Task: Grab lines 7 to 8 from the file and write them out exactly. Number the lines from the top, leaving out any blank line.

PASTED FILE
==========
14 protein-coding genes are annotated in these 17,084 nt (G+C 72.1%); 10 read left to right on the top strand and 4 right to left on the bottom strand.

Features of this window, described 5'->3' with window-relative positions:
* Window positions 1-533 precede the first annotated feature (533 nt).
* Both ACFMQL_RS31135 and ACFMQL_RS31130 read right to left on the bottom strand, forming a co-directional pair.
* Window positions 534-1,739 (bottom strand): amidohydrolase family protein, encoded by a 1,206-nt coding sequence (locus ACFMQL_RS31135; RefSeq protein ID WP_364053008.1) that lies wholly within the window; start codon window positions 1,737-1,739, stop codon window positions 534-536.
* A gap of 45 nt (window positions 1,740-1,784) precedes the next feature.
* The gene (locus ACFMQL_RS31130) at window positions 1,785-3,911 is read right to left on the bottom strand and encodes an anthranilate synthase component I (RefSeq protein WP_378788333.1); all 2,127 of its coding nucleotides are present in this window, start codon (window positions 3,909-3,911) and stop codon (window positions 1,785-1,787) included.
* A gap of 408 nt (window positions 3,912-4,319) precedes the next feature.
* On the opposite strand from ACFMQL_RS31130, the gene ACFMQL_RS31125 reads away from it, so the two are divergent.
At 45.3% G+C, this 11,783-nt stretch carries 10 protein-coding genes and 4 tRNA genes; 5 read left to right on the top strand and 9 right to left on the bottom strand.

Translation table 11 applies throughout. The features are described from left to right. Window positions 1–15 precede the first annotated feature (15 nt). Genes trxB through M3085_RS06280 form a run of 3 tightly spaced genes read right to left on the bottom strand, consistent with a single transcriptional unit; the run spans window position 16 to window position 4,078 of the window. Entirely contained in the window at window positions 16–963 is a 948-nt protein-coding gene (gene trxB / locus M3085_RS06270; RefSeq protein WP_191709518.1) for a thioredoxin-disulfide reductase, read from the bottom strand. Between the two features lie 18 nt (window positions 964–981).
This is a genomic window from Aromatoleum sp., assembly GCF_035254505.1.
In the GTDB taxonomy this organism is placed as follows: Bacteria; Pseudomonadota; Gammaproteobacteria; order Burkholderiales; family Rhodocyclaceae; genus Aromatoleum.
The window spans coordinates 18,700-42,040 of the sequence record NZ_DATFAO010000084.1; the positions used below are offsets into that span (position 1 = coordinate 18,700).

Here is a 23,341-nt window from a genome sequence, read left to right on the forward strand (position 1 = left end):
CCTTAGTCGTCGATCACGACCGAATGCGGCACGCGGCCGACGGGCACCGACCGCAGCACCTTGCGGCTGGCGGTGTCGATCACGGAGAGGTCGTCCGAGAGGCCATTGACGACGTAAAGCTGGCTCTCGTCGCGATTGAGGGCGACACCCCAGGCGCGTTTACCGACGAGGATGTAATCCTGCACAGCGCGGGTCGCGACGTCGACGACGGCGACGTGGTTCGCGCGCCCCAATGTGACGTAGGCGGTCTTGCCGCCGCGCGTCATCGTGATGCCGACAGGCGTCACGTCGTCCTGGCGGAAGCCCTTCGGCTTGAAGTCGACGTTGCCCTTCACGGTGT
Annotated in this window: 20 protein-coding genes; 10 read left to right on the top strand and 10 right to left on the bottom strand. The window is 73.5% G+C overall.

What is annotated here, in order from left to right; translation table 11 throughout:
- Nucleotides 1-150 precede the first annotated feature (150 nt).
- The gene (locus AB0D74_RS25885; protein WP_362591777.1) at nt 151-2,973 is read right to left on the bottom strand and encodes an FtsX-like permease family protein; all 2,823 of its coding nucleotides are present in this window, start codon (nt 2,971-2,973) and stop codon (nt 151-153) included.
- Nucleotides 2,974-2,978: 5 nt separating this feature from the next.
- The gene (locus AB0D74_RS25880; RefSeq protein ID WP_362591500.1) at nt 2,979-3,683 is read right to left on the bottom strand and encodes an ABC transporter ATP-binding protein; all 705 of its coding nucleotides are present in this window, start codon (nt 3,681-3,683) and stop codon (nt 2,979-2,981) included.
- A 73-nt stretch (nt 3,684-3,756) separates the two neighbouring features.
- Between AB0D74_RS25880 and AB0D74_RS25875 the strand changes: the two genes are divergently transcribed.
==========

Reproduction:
* The gene (locus ACFMQL_RS31130) at window positions 1,785-3,911 is read right to left on the bottom strand and encodes an anthranilate synthase component I (RefSeq protein WP_378788333.1); all 2,127 of its coding nucleotides are present in this window, start codon (window positions 3,909-3,911) and stop codon (window positions 1,785-1,787) included.
* A gap of 408 nt (window positions 3,912-4,319) precedes the next feature.